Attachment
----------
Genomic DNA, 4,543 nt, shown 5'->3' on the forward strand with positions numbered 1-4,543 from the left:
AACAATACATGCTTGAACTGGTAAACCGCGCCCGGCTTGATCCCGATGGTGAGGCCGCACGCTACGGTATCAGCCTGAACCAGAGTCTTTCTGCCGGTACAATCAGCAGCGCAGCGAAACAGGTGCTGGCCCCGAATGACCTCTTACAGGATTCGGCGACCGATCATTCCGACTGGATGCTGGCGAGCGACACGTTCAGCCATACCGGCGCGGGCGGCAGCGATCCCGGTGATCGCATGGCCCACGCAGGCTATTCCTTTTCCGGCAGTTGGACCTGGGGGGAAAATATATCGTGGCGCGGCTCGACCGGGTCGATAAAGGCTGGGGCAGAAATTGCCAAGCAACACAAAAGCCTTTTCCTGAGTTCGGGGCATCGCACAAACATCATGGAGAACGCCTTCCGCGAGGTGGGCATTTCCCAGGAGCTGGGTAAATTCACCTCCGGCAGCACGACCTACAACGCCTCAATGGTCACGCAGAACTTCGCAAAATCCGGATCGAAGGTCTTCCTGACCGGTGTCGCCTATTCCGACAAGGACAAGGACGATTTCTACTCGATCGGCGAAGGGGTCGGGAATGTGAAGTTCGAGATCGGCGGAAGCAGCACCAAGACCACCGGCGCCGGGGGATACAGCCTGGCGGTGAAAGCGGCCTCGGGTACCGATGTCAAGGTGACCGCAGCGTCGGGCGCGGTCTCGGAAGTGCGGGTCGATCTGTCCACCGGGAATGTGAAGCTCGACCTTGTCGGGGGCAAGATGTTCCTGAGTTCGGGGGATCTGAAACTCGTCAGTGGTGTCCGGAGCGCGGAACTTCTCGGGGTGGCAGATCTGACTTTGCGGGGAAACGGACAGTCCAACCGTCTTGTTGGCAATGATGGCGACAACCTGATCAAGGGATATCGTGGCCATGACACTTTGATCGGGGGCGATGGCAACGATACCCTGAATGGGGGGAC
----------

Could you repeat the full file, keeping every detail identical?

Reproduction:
Genomic DNA, 4,543 nt, shown 5'->3' on the forward strand with positions numbered 1-4,543 from the left:
AACAATACATGCTTGAACTGGTAAACCGCGCCCGGCTTGATCCCGATGGTGAGGCCGCACGCTACGGTATCAGCCTGAACCAGAGTCTTTCTGCCGGTACAATCAGCAGCGCAGCGAAACAGGTGCTGGCCCCGAATGACCTCTTACAGGATTCGGCGACCGATCATTCCGACTGGATGCTGGCGAGCGACACGTTCAGCCATACCGGCGCGGGCGGCAGCGATCCCGGTGATCGCATGGCCCACGCAGGCTATTCCTTTTCCGGCAGTTGGACCTGGGGGGAAAATATATCGTGGCGCGGCTCGACCGGGTCGATAAAGGCTGGGGCAGAAATTGCCAAGCAACACAAAAGCCTTTTCCTGAGTTCGGGGCATCGCACAAACATCATGGAGAACGCCTTCCGCGAGGTGGGCATTTCCCAGGAGCTGGGTAAATTCACCTCCGGCAGCACGACCTACAACGCCTCAATGGTCACGCAGAACTTCGCAAAATCCGGATCGAAGGTCTTCCTGACCGGTGTCGCCTATTCCGACAAGGACAAGGACGATTTCTACTCGATCGGCGAAGGGGTCGGGAATGTGAAGTTCGAGATCGGCGGAAGCAGCACCAAGACCACCGGCGCCGGGGGATACAGCCTGGCGGTGAAAGCGGCCTCGGGTACCGATGTCAAGGTGACCGCAGCGTCGGGCGCGGTCTCGGAAGTGCGGGTCGATCTGTCCACCGGGAATGTGAAGCTCGACCTTGTCGGGGGCAAGATGTTCCTGAGTTCGGGGGATCTGAAACTCGTCAGTGGTGTCCGGAGCGCGGAACTTCTCGGGGTGGCAGATCTGACTTTGCGGGGAAACGGACAGTCCAACCGTCTTGTTGGCAATGATGGCGACAACCTGATCAAGGGATATCGTGGCCATGACACTTTGATCGGGGGCGATGGCAACGATACCCTGAATGGGGGGAC